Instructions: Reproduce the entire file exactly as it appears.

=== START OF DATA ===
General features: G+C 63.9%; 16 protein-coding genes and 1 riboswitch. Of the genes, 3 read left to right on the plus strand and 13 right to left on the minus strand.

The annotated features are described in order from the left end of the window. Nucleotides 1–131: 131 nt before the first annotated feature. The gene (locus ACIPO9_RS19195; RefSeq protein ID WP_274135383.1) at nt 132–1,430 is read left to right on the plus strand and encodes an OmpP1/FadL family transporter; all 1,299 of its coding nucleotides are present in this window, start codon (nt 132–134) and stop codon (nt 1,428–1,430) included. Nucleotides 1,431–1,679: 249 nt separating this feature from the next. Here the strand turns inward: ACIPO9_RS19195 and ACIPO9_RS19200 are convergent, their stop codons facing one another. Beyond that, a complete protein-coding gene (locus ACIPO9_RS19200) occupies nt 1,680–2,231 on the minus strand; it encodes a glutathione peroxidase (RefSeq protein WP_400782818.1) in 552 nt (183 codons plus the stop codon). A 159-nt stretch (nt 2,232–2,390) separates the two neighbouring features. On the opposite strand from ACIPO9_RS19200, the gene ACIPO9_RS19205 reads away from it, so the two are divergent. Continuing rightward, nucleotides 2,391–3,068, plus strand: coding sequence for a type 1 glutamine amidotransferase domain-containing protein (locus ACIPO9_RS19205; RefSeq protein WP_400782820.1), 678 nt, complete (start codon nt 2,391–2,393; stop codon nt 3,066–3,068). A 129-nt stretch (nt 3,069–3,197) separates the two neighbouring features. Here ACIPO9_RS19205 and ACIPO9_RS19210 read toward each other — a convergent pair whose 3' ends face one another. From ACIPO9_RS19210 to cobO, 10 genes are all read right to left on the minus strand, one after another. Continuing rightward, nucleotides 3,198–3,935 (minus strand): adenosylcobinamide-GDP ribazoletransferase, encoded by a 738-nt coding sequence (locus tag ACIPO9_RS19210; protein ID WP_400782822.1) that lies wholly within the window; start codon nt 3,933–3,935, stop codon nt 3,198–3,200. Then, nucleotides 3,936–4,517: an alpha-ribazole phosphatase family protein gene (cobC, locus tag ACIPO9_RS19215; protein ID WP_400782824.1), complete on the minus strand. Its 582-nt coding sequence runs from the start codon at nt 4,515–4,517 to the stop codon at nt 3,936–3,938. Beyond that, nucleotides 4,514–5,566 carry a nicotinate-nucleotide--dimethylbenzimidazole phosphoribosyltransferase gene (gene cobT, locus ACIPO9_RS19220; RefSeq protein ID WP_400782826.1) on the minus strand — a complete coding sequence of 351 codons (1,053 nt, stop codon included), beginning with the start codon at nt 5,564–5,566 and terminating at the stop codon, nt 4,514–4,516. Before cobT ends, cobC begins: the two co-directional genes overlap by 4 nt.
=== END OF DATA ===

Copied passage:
General features: G+C 63.9%; 16 protein-coding genes and 1 riboswitch. Of the genes, 3 read left to right on the plus strand and 13 right to left on the minus strand.

The annotated features are described in order from the left end of the window. Nucleotides 1–131: 131 nt before the first annotated feature. The gene (locus ACIPO9_RS19195; RefSeq protein ID WP_274135383.1) at nt 132–1,430 is read left to right on the plus strand and encodes an OmpP1/FadL family transporter; all 1,299 of its coding nucleotides are present in this window, start codon (nt 132–134) and stop codon (nt 1,428–1,430) included. Nucleotides 1,431–1,679: 249 nt separating this feature from the next. Here the strand turns inward: ACIPO9_RS19195 and ACIPO9_RS19200 are convergent, their stop codons facing one another. Beyond that, a complete protein-coding gene (locus ACIPO9_RS19200) occupies nt 1,680–2,231 on the minus strand; it encodes a glutathione peroxidase (RefSeq protein WP_400782818.1) in 552 nt (183 codons plus the stop codon). A 159-nt stretch (nt 2,232–2,390) separates the two neighbouring features. On the opposite strand from ACIPO9_RS19200, the gene ACIPO9_RS19205 reads away from it, so the two are divergent. Continuing rightward, nucleotides 2,391–3,068, plus strand: coding sequence for a type 1 glutamine amidotransferase domain-containing protein (locus ACIPO9_RS19205; RefSeq protein WP_400782820.1), 678 nt, complete (start codon nt 2,391–2,393; stop codon nt 3,066–3,068). A 129-nt stretch (nt 3,069–3,197) separates the two neighbouring features. Here ACIPO9_RS19205 and ACIPO9_RS19210 read toward each other — a convergent pair whose 3' ends face one another. From ACIPO9_RS19210 to cobO, 10 genes are all read right to left on the minus strand, one after another. Continuing rightward, nucleotides 3,198–3,935 (minus strand): adenosylcobinamide-GDP ribazoletransferase, encoded by a 738-nt coding sequence (locus tag ACIPO9_RS19210; protein ID WP_400782822.1) that lies wholly within the window; start codon nt 3,933–3,935, stop codon nt 3,198–3,200. Then, nucleotides 3,936–4,517: an alpha-ribazole phosphatase family protein gene (cobC, locus tag ACIPO9_RS19215; protein ID WP_400782824.1), complete on the minus strand. Its 582-nt coding sequence runs from the start codon at nt 4,515–4,517 to the stop codon at nt 3,936–3,938. Beyond that, nucleotides 4,514–5,566 carry a nicotinate-nucleotide--dimethylbenzimidazole phosphoribosyltransferase gene (gene cobT, locus ACIPO9_RS19220; RefSeq protein ID WP_400782826.1) on the minus strand — a complete coding sequence of 351 codons (1,053 nt, stop codon included), beginning with the start codon at nt 5,564–5,566 and terminating at the stop codon, nt 4,514–4,516. Before cobT ends, cobC begins: the two co-directional genes overlap by 4 nt.